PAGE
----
Thing is, when the truth of the matter becomes abundantly clear, Candice hems and haws and pretty much takes for fucking ever to do something to actually help Pen. In fact, her choices work against Pen, because Candice’s vague psychic skills allow her to bring out Sin’s personality simply by touching her cousin. In other words, she consciously and continually enables Sin’s possession of Pen for a significant part of the book, simply because she’s attracted to the way Pen behaves when Sin’s in control: lusty, carefree, elegant and cruel.
Let me just restate that very plainly so we all know what’s happening here. Getting her rocks off by way of mysterious colonial boy is more important to Candice than the fact that said mysterious boy is literally mind-raping her cousin, controlling her cousin’s body, and having her cousin engage in acts that the narrative tells us she would never otherwise do. For instance, an early scene depicts a group of characters hanging out in a lake. Pen is flirting chastely with her crush, when all of a sudden Sin’s personality takes over and she takes it to the next level, diving under the waves for some watery oral. But, you see, Sin’s special power is that his charisma affects everyone in his immediate vicinity, so pretty soon the whole lake is a writhing teen orgy. Writhing orgies are a theme in this book. They are, in fact, the main theme.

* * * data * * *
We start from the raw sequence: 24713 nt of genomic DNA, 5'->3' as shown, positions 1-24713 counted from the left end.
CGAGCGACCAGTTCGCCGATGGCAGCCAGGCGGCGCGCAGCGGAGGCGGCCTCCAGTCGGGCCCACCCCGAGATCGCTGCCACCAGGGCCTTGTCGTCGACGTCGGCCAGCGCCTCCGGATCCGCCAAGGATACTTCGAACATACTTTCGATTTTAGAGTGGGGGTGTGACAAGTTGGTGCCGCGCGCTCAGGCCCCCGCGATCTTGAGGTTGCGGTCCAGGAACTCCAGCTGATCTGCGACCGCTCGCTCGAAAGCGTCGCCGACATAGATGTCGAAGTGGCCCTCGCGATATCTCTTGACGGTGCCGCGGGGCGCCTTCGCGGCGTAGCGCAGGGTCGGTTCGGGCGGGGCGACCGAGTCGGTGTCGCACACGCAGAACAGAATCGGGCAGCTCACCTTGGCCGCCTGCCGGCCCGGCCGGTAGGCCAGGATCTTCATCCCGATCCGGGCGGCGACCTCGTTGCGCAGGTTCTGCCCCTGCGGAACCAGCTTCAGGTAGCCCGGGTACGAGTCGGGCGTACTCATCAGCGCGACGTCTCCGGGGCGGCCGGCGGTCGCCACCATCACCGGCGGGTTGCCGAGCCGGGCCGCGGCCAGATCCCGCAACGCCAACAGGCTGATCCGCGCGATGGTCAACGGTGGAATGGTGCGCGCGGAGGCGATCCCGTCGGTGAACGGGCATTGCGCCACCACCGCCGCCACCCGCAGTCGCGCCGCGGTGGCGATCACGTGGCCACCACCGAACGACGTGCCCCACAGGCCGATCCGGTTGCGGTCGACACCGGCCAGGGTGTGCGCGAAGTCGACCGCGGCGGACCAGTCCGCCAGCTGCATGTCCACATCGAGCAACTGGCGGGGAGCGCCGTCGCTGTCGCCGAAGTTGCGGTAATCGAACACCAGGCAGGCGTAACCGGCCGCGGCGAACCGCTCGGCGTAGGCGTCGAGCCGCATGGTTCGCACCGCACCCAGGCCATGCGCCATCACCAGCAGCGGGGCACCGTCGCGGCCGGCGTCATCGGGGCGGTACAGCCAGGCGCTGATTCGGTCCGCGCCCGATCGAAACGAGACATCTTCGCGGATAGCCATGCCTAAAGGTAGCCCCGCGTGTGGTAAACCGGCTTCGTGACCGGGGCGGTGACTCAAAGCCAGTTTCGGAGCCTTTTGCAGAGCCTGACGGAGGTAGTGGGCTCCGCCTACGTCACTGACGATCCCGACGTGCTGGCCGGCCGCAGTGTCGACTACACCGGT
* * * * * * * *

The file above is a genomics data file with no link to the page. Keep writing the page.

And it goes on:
Candice feels the pull of Sin’s power, too, and so here you might say–well, Dice is under the influence. That’s why she’s making the totally dickish and slightly sociopathic choice to aid and abet this creepy motherfucker instead of kicking him to the spiritual curb right away. Because Sin’s not merely inciting harmless, sexy fun–Possessed-Pen comes up for air and keeps the boy’s head down, between her legs, and she almost fucking drowns him.
You see, folks, Sin is out for revenge. He hates this whole town and everyone in it (it’s conveniently still entirely populated by the families that settled the area back in the day) because they wrongly convicted him for murdering his fiancee. His brilliant revenge scheme, as the aforementioned scene suggests, is to whip up everyone into a Bacchanalian death-frenzy at any opportunity. And here’s the kicker: even after Sin works his death-sex magic during a dance at the old folks’ home that results in a terrible fire which injures many and kills two, Dice is still in love with him.